An Open Letter to a Shepherd I know


Dear Jesus;

It is time for me to apologize.  Not confess, or repent or prostrate.  Just apologize.

I am sorry that I have participated in so many lies about you.  I am sorry that I wore special clothes and big crosses and a habit so as to appear holy.  I am sorry I pretended to believe what the Church has been saying about you.  The part that is a lie.  Pretty much anything other than that you were a kind, loving man who asked us to be kind and loving.

Did religion begin when the first scoundrel met the first fool? I don’t know when it began but it is slowly ending in this century in favor of spirituality – the sap from the tree.

I am sorry that I once kissed a Bishop’s ring because he expected it.  I am sorry that I once wanted to climb the ranks of the Church because of my insecurities.  I am sorry that I allowed my bishop to bully me and others for so long and that I never bothered to expose his lies about fundraising.  I am sorry bishops do not have term limits and very glad presidents do. I am sorry that I let my priest steal all those books and then let my bishop cover it up.  I am sorry that I collaborated with my bishop to get my priest elected just so that his election would get him out of my bishop’s diocese.  And for covering up clergy adultery so often.  I am sorry that I kept so many secrets so that I could get along in my “career”.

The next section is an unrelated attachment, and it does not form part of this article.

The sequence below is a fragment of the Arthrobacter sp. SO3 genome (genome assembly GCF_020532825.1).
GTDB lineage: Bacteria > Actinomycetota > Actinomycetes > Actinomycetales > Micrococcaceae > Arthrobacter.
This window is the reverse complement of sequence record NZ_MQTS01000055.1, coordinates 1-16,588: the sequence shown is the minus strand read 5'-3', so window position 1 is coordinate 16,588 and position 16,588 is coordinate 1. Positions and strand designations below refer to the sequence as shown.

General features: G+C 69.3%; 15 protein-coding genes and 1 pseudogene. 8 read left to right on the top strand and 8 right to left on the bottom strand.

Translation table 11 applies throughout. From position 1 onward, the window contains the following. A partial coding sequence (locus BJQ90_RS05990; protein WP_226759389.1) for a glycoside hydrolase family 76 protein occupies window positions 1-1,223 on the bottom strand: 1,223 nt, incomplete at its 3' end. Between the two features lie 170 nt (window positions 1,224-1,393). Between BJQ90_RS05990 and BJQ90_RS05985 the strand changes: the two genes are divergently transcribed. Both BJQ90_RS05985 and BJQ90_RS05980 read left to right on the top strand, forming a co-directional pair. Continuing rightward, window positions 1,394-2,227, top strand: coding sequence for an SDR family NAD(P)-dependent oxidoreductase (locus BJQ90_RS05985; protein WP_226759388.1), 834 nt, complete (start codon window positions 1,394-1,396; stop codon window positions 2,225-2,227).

I am so very sorry that I was impressed with purple shirts, miters and gold croziers when you were a man in a tunic with sandals. I am sorry I created so many rituals when you suggested only one or two. I am sorry I spent so much time in church when “church” liturgy was never once your suggestion.  I am so sorry that I was too afraid of poverty to challenge the authority of the church and risk my pension and its benefits.  I am sorry that I let my colleagues bully me rather than stand and fight.  I was just too tired. Am too tired.

And on behalf of this church to which I have given my entire adult life of four decades, I am sorry that people bow to clergy and that clergy get off on it.  I am sorry that clergy wear silks and satins and gold brocade when you called us to serve the sick, poor and ostracized.  And I am sorry that the good clergy end up in tiny backwater parishes, blocked from church councils and in poverty.